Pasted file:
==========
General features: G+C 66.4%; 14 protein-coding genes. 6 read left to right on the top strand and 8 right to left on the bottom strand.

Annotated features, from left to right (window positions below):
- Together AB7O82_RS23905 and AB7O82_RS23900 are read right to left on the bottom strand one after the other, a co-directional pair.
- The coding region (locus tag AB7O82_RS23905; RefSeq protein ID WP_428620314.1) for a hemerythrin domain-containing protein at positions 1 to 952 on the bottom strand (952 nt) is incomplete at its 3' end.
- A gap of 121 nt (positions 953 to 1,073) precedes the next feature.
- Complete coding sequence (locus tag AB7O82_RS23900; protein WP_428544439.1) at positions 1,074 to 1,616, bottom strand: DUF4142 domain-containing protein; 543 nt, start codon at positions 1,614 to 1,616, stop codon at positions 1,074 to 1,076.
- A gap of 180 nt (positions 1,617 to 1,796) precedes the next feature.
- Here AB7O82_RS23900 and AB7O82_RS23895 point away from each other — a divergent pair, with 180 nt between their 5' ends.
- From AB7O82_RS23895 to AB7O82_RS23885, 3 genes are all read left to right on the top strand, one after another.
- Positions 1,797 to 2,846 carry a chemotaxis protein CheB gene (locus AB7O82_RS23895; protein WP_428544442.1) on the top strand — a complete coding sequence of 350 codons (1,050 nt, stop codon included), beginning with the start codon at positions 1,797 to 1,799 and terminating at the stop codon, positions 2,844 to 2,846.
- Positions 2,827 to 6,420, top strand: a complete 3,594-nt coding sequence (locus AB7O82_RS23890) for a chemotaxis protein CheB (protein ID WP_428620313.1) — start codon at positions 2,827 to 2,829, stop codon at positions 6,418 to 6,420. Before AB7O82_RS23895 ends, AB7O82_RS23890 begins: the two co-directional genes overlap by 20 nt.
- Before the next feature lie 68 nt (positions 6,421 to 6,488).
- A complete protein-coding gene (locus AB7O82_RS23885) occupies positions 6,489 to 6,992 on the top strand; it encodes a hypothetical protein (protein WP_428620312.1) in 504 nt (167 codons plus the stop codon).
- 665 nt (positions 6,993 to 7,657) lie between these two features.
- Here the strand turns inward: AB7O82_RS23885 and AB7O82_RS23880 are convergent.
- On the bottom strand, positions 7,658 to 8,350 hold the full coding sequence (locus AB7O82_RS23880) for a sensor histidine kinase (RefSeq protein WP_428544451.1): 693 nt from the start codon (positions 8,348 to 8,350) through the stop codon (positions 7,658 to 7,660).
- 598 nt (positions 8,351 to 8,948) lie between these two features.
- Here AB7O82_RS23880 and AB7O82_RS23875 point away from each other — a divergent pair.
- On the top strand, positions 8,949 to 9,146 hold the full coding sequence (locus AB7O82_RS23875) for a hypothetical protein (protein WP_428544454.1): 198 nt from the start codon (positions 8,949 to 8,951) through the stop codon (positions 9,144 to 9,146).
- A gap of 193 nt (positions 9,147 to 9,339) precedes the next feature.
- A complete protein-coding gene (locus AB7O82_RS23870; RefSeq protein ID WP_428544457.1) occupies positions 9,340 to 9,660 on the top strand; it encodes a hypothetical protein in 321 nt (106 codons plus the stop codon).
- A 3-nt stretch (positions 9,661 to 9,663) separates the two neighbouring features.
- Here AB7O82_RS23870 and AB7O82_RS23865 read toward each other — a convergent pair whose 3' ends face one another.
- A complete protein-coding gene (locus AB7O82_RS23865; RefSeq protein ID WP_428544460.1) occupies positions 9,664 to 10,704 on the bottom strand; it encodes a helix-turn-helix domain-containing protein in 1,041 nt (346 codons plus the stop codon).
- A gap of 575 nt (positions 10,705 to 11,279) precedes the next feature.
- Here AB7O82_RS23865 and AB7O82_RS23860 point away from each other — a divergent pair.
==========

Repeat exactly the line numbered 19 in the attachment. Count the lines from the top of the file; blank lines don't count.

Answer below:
- On the top strand, positions 8,949 to 9,146 hold the full coding sequence (locus AB7O82_RS23875) for a hypothetical protein (protein WP_428544454.1): 198 nt from the start codon (positions 8,949 to 8,951) through the stop codon (positions 9,144 to 9,146).